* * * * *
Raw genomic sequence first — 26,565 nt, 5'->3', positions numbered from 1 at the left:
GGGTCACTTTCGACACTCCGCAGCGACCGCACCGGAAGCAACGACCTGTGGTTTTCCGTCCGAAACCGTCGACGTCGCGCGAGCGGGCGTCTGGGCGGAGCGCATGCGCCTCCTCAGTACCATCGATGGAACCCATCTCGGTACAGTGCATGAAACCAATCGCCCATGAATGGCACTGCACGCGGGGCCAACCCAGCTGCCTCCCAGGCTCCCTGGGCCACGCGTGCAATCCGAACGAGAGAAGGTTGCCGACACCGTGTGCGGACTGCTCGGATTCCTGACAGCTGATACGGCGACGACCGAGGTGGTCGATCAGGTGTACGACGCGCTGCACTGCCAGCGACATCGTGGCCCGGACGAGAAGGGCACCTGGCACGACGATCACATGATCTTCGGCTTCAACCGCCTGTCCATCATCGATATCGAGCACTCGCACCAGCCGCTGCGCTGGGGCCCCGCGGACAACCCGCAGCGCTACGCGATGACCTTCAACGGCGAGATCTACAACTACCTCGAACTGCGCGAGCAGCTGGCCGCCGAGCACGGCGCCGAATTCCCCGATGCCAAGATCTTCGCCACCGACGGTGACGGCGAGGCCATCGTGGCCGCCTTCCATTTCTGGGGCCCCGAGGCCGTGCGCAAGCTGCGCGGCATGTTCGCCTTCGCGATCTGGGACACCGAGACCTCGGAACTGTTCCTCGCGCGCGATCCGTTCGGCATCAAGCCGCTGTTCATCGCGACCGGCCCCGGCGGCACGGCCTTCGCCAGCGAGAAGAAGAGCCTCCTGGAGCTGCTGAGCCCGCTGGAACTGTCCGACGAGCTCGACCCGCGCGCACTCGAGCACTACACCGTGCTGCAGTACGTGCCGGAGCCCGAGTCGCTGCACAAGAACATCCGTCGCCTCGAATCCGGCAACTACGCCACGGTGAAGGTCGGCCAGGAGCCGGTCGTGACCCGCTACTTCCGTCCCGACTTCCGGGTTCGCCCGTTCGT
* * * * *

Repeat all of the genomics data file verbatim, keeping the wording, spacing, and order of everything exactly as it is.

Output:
Raw genomic sequence first — 26,565 nt, 5'->3', positions numbered from 1 at the left:
GGGTCACTTTCGACACTCCGCAGCGACCGCACCGGAAGCAACGACCTGTGGTTTTCCGTCCGAAACCGTCGACGTCGCGCGAGCGGGCGTCTGGGCGGAGCGCATGCGCCTCCTCAGTACCATCGATGGAACCCATCTCGGTACAGTGCATGAAACCAATCGCCCATGAATGGCACTGCACGCGGGGCCAACCCAGCTGCCTCCCAGGCTCCCTGGGCCACGCGTGCAATCCGAACGAGAGAAGGTTGCCGACACCGTGTGCGGACTGCTCGGATTCCTGACAGCTGATACGGCGACGACCGAGGTGGTCGATCAGGTGTACGACGCGCTGCACTGCCAGCGACATCGTGGCCCGGACGAGAAGGGCACCTGGCACGACGATCACATGATCTTCGGCTTCAACCGCCTGTCCATCATCGATATCGAGCACTCGCACCAGCCGCTGCGCTGGGGCCCCGCGGACAACCCGCAGCGCTACGCGATGACCTTCAACGGCGAGATCTACAACTACCTCGAACTGCGCGAGCAGCTGGCCGCCGAGCACGGCGCCGAATTCCCCGATGCCAAGATCTTCGCCACCGACGGTGACGGCGAGGCCATCGTGGCCGCCTTCCATTTCTGGGGCCCCGAGGCCGTGCGCAAGCTGCGCGGCATGTTCGCCTTCGCGATCTGGGACACCGAGACCTCGGAACTGTTCCTCGCGCGCGATCCGTTCGGCATCAAGCCGCTGTTCATCGCGACCGGCCCCGGCGGCACGGCCTTCGCCAGCGAGAAGAAGAGCCTCCTGGAGCTGCTGAGCCCGCTGGAACTGTCCGACGAGCTCGACCCGCGCGCACTCGAGCACTACACCGTGCTGCAGTACGTGCCGGAGCCCGAGTCGCTGCACAAGAACATCCGTCGCCTCGAATCCGGCAACTACGCCACGGTGAAGGTCGGCCAGGAGCCGGTCGTGACCCGCTACTTCCGTCCCGACTTCCGGGTTCGCCCGTTCGT